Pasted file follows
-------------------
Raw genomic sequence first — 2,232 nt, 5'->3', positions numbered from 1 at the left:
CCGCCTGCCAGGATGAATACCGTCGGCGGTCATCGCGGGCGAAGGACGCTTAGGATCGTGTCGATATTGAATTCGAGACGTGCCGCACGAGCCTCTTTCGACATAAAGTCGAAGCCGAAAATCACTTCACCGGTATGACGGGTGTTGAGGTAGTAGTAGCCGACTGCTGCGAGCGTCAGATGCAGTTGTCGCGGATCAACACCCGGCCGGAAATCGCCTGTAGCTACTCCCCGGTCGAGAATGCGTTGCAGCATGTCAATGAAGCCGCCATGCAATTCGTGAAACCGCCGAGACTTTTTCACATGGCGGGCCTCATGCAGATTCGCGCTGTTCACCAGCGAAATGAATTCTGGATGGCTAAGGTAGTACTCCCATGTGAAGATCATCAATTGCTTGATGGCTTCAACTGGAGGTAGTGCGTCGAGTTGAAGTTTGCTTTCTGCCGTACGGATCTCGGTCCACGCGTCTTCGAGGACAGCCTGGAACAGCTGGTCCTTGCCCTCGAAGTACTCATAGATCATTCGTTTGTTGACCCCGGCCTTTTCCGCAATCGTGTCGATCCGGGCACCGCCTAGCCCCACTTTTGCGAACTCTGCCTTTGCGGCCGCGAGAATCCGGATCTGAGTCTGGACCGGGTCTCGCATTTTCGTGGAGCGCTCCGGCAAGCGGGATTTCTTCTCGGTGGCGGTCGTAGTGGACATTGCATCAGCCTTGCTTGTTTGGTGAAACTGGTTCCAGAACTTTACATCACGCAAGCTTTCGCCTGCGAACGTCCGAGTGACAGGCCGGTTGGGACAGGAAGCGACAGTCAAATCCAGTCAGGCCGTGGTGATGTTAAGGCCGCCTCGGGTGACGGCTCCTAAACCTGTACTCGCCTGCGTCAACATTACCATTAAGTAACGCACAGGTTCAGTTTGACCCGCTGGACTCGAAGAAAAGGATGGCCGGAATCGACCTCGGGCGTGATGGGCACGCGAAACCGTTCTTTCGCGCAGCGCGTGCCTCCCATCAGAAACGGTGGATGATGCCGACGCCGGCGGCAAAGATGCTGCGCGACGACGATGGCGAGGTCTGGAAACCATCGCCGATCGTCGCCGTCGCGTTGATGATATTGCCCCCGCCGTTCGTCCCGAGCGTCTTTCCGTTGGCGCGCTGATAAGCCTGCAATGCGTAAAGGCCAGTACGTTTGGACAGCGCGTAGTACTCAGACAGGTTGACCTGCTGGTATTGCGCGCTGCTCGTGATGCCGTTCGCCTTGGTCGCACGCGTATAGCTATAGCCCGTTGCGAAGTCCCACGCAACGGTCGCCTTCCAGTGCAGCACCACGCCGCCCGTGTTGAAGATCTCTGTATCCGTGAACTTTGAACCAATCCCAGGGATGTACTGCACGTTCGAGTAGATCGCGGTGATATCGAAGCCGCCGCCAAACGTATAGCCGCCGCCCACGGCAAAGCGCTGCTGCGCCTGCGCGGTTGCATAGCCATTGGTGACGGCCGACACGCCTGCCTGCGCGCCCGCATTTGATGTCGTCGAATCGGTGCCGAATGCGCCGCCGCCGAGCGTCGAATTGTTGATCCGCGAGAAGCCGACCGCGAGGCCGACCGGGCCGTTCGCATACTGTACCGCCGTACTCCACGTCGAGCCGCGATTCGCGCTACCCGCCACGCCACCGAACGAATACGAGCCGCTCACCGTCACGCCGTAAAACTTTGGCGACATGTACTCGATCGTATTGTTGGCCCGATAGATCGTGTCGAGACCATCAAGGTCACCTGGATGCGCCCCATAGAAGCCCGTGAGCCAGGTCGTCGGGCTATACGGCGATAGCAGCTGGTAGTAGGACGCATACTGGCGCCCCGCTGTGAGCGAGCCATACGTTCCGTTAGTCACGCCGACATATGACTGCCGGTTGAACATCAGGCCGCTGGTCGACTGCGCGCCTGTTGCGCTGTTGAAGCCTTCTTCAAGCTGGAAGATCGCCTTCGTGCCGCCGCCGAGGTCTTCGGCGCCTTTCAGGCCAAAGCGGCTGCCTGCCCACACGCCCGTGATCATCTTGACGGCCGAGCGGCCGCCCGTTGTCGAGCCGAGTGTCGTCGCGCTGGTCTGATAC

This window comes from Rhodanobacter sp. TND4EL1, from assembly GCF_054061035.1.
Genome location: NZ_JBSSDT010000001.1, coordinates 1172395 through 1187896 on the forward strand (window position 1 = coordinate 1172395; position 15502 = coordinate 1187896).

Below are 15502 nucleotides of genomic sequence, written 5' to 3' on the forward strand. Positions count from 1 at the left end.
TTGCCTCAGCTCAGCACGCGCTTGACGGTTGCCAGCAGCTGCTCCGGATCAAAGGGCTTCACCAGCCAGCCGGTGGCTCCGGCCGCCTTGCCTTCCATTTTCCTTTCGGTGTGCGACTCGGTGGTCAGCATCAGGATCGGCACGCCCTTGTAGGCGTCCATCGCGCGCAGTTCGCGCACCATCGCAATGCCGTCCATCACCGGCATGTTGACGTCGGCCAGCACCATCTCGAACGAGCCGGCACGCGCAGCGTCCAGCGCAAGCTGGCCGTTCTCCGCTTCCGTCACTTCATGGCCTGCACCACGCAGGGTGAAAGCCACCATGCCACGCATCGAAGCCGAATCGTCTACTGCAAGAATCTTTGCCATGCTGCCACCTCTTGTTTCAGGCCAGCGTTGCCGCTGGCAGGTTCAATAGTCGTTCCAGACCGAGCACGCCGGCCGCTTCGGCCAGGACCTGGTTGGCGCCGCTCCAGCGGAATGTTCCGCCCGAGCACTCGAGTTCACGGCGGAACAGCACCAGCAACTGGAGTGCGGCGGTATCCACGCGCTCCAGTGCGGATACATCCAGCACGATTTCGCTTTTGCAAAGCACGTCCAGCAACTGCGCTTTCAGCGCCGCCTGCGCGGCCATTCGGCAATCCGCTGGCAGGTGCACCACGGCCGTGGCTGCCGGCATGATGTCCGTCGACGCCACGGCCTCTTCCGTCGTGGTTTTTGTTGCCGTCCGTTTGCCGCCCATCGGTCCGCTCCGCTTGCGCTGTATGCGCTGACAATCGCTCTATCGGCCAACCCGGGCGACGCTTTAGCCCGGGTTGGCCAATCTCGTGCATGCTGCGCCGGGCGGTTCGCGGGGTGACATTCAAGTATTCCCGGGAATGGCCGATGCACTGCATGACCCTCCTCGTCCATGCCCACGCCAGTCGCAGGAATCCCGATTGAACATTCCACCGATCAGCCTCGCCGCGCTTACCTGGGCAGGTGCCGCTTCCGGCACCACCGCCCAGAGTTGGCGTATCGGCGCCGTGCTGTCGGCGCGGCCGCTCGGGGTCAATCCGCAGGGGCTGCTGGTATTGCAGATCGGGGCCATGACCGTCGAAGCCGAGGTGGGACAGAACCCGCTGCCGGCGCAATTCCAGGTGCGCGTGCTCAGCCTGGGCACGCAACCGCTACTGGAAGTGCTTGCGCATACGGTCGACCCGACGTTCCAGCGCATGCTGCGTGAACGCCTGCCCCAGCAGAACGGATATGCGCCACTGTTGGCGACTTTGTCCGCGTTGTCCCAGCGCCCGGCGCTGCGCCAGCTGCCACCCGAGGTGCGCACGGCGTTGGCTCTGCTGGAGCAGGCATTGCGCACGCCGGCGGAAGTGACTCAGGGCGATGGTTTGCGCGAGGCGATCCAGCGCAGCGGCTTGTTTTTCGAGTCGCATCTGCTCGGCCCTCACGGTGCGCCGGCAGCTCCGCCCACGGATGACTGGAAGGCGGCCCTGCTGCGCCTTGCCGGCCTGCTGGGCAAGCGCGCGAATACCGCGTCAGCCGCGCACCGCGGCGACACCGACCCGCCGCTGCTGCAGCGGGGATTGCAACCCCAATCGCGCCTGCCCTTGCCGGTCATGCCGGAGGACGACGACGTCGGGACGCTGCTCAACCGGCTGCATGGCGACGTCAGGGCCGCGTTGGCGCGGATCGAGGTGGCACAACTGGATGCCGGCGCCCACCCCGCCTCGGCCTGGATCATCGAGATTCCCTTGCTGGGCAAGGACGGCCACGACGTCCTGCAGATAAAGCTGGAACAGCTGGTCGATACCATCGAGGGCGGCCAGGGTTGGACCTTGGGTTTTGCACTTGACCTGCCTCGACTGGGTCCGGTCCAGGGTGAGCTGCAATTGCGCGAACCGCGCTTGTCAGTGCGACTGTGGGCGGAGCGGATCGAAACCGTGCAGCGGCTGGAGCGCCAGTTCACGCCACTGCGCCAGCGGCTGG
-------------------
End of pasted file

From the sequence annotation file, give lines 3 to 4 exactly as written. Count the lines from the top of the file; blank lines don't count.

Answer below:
This window comes from Rhodanobacter sp. TND4EL1, from assembly GCF_054061035.1.
Genome location: NZ_JBSSDT010000001.1, coordinates 1172395 through 1187896 on the forward strand (window position 1 = coordinate 1172395; position 15502 = coordinate 1187896).